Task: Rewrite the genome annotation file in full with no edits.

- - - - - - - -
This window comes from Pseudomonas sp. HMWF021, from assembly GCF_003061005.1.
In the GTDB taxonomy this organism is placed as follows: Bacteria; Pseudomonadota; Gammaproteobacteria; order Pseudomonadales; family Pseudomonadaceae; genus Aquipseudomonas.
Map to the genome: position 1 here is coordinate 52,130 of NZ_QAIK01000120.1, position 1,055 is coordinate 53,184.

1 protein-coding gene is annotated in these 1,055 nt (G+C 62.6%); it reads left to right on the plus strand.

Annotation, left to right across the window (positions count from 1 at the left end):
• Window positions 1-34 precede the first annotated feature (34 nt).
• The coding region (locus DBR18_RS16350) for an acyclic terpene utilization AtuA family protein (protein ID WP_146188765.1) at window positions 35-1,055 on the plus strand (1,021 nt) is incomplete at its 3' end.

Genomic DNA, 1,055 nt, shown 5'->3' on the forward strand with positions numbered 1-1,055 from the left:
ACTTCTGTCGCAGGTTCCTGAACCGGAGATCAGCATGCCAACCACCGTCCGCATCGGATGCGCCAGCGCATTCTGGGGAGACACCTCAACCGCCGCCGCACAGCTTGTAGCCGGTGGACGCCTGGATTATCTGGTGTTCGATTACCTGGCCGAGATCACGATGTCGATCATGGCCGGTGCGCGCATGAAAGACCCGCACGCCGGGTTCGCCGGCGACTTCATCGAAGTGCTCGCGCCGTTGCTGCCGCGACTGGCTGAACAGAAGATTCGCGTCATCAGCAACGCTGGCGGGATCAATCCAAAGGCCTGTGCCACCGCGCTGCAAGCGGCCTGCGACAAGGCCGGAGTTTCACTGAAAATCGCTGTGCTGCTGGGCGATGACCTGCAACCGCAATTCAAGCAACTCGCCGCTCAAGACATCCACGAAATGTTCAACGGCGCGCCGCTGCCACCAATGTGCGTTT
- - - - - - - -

This window comes from Pseudomonas sp. HMWF021, from assembly GCF_003061005.1.
In the GTDB taxonomy this organism is placed as follows: Bacteria; Pseudomonadota; Gammaproteobacteria; order Pseudomonadales; family Pseudomonadaceae; genus Aquipseudomonas.
Map to the genome: position 1 here is coordinate 52,130 of NZ_QAIK01000120.1, position 1,055 is coordinate 53,184.

1 protein-coding gene is annotated in these 1,055 nt (G+C 62.6%); it reads left to right on the plus strand.

Annotation, left to right across the window (positions count from 1 at the left end):
• Window positions 1-34 precede the first annotated feature (34 nt).
• The coding region (locus DBR18_RS16350) for an acyclic terpene utilization AtuA family protein (protein ID WP_146188765.1) at window positions 35-1,055 on the plus strand (1,021 nt) is incomplete at its 3' end.

Genomic DNA, 1,055 nt, shown 5'->3' on the forward strand with positions numbered 1-1,055 from the left:
ACTTCTGTCGCAGGTTCCTGAACCGGAGATCAGCATGCCAACCACCGTCCGCATCGGATGCGCCAGCGCATTCTGGGGAGACACCTCAACCGCCGCCGCACAGCTTGTAGCCGGTGGACGCCTGGATTATCTGGTGTTCGATTACCTGGCCGAGATCACGATGTCGATCATGGCCGGTGCGCGCATGAAAGACCCGCACGCCGGGTTCGCCGGCGACTTCATCGAAGTGCTCGCGCCGTTGCTGCCGCGACTGGCTGAACAGAAGATTCGCGTCATCAGCAACGCTGGCGGGATCAATCCAAAGGCCTGTGCCACCGCGCTGCAAGCGGCCTGCGACAAGGCCGGAGTTTCACTGAAAATCGCTGTGCTGCTGGGCGATGACCTGCAACCGCAATTCAAGCAACTCGCCGCTCAAGACATCCACGAAATGTTCAACGGCGCGCCGCTGCCACCAATGTGCGTTT